And American Structurepoint had overseen a major project before Rebuild Indy: the relocation of interstate on-ramps from Market and Ohio streets to Washington Street, a $22 million job begun under Ballard’s predecessor, Bart Peterson.
Engineering firms support candidates who will make infrastructure spending a priority, said Brad Battin, a lobbyist who has represented several engineering firms, but not American Structurepoint, before the city.
“Indianapolis, they found a way to invest in infrastructure. That was a decision or policy the engineering community could get behind,” said Battin, also a former finance director for the Marion County Republican Party.
Landscape architect Eric Ernstberger, who gave $350 to Kennedy but nothing to Ballard, thinks most architects and engineers are looking for direct results.
“Anyone who gives large amounts of money… is insecure about their own abilities to get the job with the work they’ve done and the qualifications they have,” he said. “I mean, why else would you do it?”
Ernstberger’s firm, Rundell Ernstberger & Associates, worked closely with the city as architect of the Indianapolis Cultural Trail—which did not use Rebuild Indy funds—and has worked on a few Rebuild Indy projects. All told, the city has directed more than $3.6 million toward the 20-person firm since 2010.
IBJ’s figures are based on records provided by the Department of Public Works. Funding sources for the contracts include more than just Rebuild Indy, since DPW did not segregate those funds from other revenue sources, such as federal grants.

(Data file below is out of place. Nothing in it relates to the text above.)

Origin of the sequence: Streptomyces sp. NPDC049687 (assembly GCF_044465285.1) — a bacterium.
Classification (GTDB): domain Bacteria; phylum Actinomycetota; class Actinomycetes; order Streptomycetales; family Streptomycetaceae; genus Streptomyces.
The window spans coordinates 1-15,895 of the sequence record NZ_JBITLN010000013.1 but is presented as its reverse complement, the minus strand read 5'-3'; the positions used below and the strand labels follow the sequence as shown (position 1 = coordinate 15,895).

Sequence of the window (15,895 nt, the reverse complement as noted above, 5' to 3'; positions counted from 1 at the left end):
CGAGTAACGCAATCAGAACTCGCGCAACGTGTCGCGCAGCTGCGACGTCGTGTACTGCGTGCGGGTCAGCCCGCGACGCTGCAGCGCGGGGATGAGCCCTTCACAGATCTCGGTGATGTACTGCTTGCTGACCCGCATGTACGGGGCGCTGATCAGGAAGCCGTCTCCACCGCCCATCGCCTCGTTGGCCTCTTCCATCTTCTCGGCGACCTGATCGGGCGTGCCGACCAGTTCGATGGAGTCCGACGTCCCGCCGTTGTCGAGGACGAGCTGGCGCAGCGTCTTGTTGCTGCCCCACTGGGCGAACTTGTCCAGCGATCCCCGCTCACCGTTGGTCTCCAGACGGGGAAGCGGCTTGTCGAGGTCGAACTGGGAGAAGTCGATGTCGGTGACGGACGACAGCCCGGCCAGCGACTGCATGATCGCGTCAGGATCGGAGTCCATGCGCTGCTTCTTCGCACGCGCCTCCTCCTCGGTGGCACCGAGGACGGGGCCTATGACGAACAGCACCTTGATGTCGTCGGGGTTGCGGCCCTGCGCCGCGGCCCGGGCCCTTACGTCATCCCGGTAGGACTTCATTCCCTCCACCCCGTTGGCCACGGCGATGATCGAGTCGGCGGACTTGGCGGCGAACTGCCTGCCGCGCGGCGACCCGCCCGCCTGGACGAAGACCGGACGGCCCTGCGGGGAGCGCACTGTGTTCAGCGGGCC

Back to work
Rebuild Indy rolled out at an ideal time for contractors, who’d seen private-sector work largely evaporate after the 2008 recession.
“It’s a good thing it was there for us,” said Kevin Green, president of Calumet Civil Contractors in Whitestown. “It was definitely a big part of our work.”
Calumet Civil, which employs 19 people full time and up to 160 seasonally, cut its full-time staff in half and used 50 fewer seasonal laborers in 2011, Green said. The cuts would have been more dramatic if Rebuild Indy weren’t under way, he said.
With $52 million in street repaving and curb work contracts since July 2010, Calumet is one of Rebuild Indy’s top three contractors, along with Milestone Constructors and Rieth-Riley Construction.
Other road builders also said they kept more people employed than they would have otherwise.
“It was a good amount of business for us,” Rieth-Riley Business Development Manager Jeremy Kashman said. “It came out at a time when you want to make sure you’re putting people to work.”
Rebuild Indy also boosted the portfolio of work that contractors could tout to future clients. Hunt Construction Group landed the single-largest job to-date, $13.5 million (including federal money), for turning Georgia Street into a pedestrian plaza in time for the 2012 Super Bowl.
“It was definitely one we had our eye on,” Contract Manager Bruce Carter said. “We kind of looked at it as the welcome mat for the Super Bowl.”
The Georgia Street project also called for an environmentally friendly storm water drainage system. It became a pilot project in Leadership in Energy and Environmental Design for site work and added to Hunt’s already extensive portfolio of LEED-certified projects, Carter said.
Keeping funds flowing